Labeling of mRNA-DC for cell tracking in vivo. Tracking of DC in vivo requires cell labeling. Therefore, we first tested whether mRNA electroporation of mature DC was compatible with both SPIO and 111In labeling according to our current protocols (30, 32, 35). In previous studies, mature DC were labeled with 111In directly before vaccination. Because electroporation allows the mRNA to enter the cell by temporarily increasing the cell membrane permeability, 111In may not be sufficiently retained within the electroporated cell and may leak out. We observed that in DC labeled with 111In 1 hour after electroporation, 111In retention during the first 24 hours was comparable to that of untreated cells (Fig. 1A). Similarly, we checked if SPIO taken up by the DC interfered with mRNA electroporation efficiency and subsequent protein expression. For this, expression of TAA after electroporation was analyzed in SPIO-labeled and unlabeled cells by flow cytometry and immunohistochemistry (Fig. 1B and C). Labeling of DC with SPIO did not affect the efficacy of mRNA electroporation or the viability and phenotype of the DC (35). Expression of gp100 measured 4 hours after electroporation was comparable in SPIO-labeled and unlabeled cells (Fig. 1B). Thus, SPIO-labeled DC can be efficiently electroporated with TAA-encoding mRNA and these cells can be stably labeled with 111In for tracking in vivo.

Efficient migratory capacity of mRNA-DC. Stimulation of T cells not only requires expression of the antigen of interest and of costimulatory molecules by the mRNA-DC, but it is also essential that DC migrate from the injection site into the T-cell areas of the draining lymph nodes. Therefore, we first studied in vitro both the random and the directional migration of labeled and unlabeled DC 4 hours after electroporation. Random migration on the extracellular matrix protein fibronectin (33) was determined by analyzing the tracks of single cells measured by time lapse microscopy (Fig. 2A). No significant differences were detected in both the percentage of migrating cells (Fig. 2B) and the velocity of movement (Fig. 2C) for mRNA-DC and control DC. SPIO labeling resulted in an ∼15% lower velocity of the SPIO-DC, as was observed previously (35), but did not impede migration (Fig. 2B and C). Directional migration toward chemokine CCL21 was slightly diminished when DC were either loaded with SPIO or electroporated with mRNA as compared with controls (Fig. 2D). These results indicate that after labeling with SPIO, mRNA electroporation, and labeling with 111In, DC still had sufficient migratory capacities and can be used for studying migration in vivo and detection in situ.

Biodistribution of mRNA-DC after intranodal injection in melanoma patients. For the first intranodal vaccination, DC were electroporated with either gp100 or tyrosinase mRNA and labeled with both SPIO and 111In. The biodistribution of the DC was imaged after vaccination and before surgery (8 of 11 patients; Table 1). Analysis of the scintigraphs revealed major differences in the biodistribution between the various patients. Redistribution of DC over regional lymph nodes other than the injected node varied between none (0%, 2 of 8 patients), intermediate (>0–10%, 2 of 8 patients), and high (≥10%, 4 of 8 patients; Table 1). Representative images are shown in Fig. 3. Thus, mRNA-DC were detected in multiple lymph nodes after intranodal injection, maximizing the possibility for DC to enter the T-cell areas and to activate specific T cells.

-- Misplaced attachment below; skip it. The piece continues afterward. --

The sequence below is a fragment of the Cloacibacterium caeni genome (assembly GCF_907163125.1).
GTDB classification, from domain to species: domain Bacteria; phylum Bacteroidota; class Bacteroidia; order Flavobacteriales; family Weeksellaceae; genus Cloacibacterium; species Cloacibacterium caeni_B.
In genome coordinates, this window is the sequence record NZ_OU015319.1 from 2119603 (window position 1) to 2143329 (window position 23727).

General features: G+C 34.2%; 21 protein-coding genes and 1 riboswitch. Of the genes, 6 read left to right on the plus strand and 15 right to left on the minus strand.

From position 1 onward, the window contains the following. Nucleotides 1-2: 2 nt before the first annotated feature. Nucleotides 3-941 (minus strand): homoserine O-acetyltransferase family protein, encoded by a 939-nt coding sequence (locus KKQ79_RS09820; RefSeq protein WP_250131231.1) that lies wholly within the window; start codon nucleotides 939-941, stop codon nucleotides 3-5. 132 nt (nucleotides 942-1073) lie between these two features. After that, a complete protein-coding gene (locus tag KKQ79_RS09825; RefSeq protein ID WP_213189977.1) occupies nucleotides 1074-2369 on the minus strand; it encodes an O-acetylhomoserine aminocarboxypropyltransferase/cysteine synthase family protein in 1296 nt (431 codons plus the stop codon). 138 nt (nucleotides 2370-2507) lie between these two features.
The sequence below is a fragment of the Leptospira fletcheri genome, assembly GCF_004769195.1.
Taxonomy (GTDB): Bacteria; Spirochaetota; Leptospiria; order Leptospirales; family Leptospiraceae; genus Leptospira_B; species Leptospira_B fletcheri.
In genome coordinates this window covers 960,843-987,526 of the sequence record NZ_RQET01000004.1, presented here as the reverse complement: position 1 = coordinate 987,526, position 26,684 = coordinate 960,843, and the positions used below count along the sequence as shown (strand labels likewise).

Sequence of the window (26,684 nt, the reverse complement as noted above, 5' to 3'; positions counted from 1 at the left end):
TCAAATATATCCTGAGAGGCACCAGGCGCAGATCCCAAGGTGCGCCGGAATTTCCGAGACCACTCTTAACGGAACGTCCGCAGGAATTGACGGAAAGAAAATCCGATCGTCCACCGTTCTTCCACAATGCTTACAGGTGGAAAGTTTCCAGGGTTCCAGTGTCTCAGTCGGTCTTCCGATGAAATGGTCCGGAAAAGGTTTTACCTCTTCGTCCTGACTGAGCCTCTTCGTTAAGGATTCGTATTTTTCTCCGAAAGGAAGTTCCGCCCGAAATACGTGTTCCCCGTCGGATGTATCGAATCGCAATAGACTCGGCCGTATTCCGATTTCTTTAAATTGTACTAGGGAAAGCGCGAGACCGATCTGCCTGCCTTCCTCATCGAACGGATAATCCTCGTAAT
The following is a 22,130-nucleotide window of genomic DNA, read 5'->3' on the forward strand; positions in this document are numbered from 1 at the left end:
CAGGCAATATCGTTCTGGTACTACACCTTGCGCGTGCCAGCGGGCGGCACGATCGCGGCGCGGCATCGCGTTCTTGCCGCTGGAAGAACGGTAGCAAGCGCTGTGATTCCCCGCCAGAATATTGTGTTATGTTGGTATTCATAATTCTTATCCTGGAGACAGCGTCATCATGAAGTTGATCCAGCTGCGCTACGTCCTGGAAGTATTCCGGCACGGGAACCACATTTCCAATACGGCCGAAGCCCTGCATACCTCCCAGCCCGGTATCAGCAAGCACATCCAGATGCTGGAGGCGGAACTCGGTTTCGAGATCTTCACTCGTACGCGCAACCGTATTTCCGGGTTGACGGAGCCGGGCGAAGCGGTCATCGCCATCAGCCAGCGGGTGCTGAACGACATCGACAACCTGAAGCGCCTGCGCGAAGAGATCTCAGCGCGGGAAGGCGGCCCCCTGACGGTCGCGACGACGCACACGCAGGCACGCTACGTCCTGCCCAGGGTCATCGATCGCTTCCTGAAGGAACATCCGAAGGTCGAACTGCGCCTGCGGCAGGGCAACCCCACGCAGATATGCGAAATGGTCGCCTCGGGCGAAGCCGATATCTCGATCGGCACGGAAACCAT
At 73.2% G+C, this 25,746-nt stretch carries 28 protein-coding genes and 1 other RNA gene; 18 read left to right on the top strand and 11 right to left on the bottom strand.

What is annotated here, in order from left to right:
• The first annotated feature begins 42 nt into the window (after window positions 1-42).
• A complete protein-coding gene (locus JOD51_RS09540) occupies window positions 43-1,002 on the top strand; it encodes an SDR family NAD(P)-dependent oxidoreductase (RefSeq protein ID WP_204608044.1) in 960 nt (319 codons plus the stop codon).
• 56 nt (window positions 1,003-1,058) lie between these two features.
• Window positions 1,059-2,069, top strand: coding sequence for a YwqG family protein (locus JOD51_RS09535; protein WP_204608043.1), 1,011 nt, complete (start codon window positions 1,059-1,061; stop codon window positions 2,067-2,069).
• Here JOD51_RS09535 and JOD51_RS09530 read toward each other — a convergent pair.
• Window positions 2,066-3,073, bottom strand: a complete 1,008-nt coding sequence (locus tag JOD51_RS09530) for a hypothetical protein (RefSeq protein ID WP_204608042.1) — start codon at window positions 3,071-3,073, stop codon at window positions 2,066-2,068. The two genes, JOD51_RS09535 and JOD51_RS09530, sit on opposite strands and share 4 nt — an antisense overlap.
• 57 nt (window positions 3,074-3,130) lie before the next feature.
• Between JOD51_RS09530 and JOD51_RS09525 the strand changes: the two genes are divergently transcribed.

mRNA-DC express TAA in the T-cell area. We next evaluated the migratory capacity and antigen expression of mRNA-DC within the lymph node. For this, individual lymph nodes that contained radiolabeled cells were isolated from the dissected lymph node basin from seven of eight evaluable patients. Although many DC remained at the injection site and lost the expression of CD83 (Fig. 4A), single SPIO+ cells expressing CD83 had migrated into the T-cell areas of lymph nodes from all seven patients (Fig. 4C). More important, SPIO+ DC present in the T-cell area strongly expressed the TAA protein encoded by the mRNA (Fig. 4B and D: gp100, tyrosinase). Gp100 expression by SPIO-labeled DC was clearly detectable in the lymph nodes 24 hours after intranodal injection with gp100 mRNA-DC (four of four patients; Table 1). We could not detect gp100 expression when lymph nodes were removed after 48 hours, but thus far, only one patient was tested. Additionally, tyrosinase expression by mRNA-DC was observed in the T-cell areas of lymph nodes from one of two patients (Table 1) after 24 hours, although in vitro expression of tyrosinase mRNA reached its maximum after 2 to 4 hours and was almost undetectable 24 hours after electroporation (24). These results show that mRNA-DC not only are capable of migrating from the injection depot into the T-cell areas of injected lymph nodes but also expressed the TAA protein encoded by the mRNA.